This speech is a superb piece of self-portrayal. Logically it shows the last stage of corruption caused by evil, and yet as Santayana says ‘Macbeth is divinely human here’.

L. C. Knights in his essay, ‘How many children had Lady Macbeth?’ interprets Macbeth as a dramatic poem. Themes of reversal of values and of unnatural disorder and deceitful appearance are blended in the play and they can be better understood by the images, words, descriptions and expressions of the play. As for example, he reads meanings in the expression. ‘when the battle’s lost and won’. It suggests the kind of metaphysical pitch-and-toss that is about to be played with good and evil. The description :

“Doubtful it stood/As two spent swimmers that do cling together / And choke their art …”

applies not only to the battle but to the ambiguity of Macbeth’s future fortunes. The words used in Act I, scene iv suggest the natural order which is shortly to be violated.

It stresses natural relationships ‘children’, ‘servants’, sons, kinsmen, honourable bonds and the political order ‘liege’, ‘thanes’, ‘service’, ‘duty’, ‘royalty’, ‘fortune’, ‘honour’. Human love is linked to the natural order of organic growth by images of husbandry. Thus the play is full of suggestions and evocative power. Images like the ‘blood’, ‘sleep’, ‘dress’, darkness’, ‘hell’, ‘hand and eye’, repeated in the play carry the wide ranging suggestions of guilt, conscience, scruples etc. As in poetry, the drama is rich with imaginative qualities and far-reaching suggestions. The poetry of the play consists in the enchantment of atmosphere, the mystery of the supernatural and the beauty of style.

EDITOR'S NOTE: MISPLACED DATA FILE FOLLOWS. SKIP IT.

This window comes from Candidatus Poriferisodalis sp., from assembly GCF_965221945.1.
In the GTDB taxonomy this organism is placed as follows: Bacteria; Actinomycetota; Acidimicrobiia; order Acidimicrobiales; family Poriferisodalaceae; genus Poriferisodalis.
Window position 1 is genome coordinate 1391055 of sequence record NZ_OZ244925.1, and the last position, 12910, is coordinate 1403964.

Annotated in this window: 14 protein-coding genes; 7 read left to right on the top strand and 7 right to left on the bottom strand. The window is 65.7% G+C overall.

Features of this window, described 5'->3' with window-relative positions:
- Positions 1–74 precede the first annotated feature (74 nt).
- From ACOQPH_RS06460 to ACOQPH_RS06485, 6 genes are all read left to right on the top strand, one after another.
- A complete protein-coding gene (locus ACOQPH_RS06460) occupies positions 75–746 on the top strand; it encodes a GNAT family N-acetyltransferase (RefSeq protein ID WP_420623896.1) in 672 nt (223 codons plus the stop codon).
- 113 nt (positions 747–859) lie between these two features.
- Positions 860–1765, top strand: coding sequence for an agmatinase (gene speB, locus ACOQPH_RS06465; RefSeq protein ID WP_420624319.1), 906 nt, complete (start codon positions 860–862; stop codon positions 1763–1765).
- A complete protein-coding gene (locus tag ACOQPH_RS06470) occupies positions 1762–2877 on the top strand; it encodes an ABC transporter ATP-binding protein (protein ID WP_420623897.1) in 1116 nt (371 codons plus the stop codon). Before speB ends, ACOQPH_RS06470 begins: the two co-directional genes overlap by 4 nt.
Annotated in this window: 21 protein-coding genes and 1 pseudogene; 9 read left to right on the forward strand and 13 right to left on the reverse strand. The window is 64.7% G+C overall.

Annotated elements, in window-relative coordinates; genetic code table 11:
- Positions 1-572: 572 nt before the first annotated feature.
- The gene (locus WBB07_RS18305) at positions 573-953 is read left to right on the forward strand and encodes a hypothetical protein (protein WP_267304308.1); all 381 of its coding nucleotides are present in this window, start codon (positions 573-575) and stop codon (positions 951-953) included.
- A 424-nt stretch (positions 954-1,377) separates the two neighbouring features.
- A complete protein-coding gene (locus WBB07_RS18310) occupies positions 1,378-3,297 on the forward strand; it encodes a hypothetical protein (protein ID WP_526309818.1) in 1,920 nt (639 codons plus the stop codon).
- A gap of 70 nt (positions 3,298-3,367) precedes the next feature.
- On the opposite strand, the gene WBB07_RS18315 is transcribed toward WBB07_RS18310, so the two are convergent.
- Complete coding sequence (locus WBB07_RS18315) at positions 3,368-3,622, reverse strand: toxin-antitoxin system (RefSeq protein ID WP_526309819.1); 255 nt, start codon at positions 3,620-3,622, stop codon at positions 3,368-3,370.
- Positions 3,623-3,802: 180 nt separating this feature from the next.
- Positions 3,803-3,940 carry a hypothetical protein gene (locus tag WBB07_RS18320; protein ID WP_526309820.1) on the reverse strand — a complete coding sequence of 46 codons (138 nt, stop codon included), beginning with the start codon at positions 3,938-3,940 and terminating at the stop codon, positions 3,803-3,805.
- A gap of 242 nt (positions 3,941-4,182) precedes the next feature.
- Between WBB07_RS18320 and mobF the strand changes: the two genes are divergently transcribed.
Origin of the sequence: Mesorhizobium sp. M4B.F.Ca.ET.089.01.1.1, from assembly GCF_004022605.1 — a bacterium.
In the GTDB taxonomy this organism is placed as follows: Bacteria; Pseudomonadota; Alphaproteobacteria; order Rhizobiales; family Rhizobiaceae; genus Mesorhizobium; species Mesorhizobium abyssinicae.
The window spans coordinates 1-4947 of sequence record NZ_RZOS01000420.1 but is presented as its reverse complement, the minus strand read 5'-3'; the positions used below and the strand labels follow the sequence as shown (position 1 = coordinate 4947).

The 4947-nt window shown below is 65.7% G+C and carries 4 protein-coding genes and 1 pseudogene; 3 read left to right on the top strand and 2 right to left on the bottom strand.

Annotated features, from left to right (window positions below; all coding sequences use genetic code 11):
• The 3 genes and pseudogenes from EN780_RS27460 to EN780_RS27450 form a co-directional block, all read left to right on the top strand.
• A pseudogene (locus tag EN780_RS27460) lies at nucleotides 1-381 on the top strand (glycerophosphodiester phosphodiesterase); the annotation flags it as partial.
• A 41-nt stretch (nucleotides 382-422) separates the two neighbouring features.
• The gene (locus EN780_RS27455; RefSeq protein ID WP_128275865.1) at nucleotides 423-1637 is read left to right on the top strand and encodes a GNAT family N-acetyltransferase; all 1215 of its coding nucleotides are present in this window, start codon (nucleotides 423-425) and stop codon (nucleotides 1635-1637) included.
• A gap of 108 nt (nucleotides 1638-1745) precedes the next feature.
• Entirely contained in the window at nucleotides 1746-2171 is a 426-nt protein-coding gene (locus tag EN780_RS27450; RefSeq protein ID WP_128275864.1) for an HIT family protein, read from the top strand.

Macbeth’s speeches are glorious poetry. “To-morrow and to-morrow” soliloquy shows the height and depth of poetic conception and utterance. The lines in his soliloquy ‘And pity, like a naked new-born babe striding the blast or heaven’s cherubin horsed/upon the sightless couriers of the air/shall blow the horrid deed in every eye/that tears shall drawn the wind’-testify to the complexity and intensity of poetic imagery which express the Macbeth’s fear of moral isolation and of the judgement of human heart. Lines like, “My way of life is fallen into the sear, the yellow leaf”, or “Duncan is in his grave, After life’s fretful fever/He sleeps well’ are eloquent with poetry and passion.

That great poetry is simple, sensuous and passionate’ is evidenced in these simple but emotion-packed lines. Dover Wilson gives a number of passages to show the great poetry in Macbeth: ‘Scarf up the tender eye of pitiful day’ is a distillation of all that Blake wrote of innocence and experience. The lines “This my hand will rather/The multitudinous seas incarnadine/Making the green one red” offer an angel view of the whole ocean-girdled globe. The effect of home-bred English alternating with ‘togaed words in the ‘high Roman fashion’ is startling. It suggests the tempest-tossed soul of the speaker, and at the same time pictures the wallowing waste of the ocean very vividly.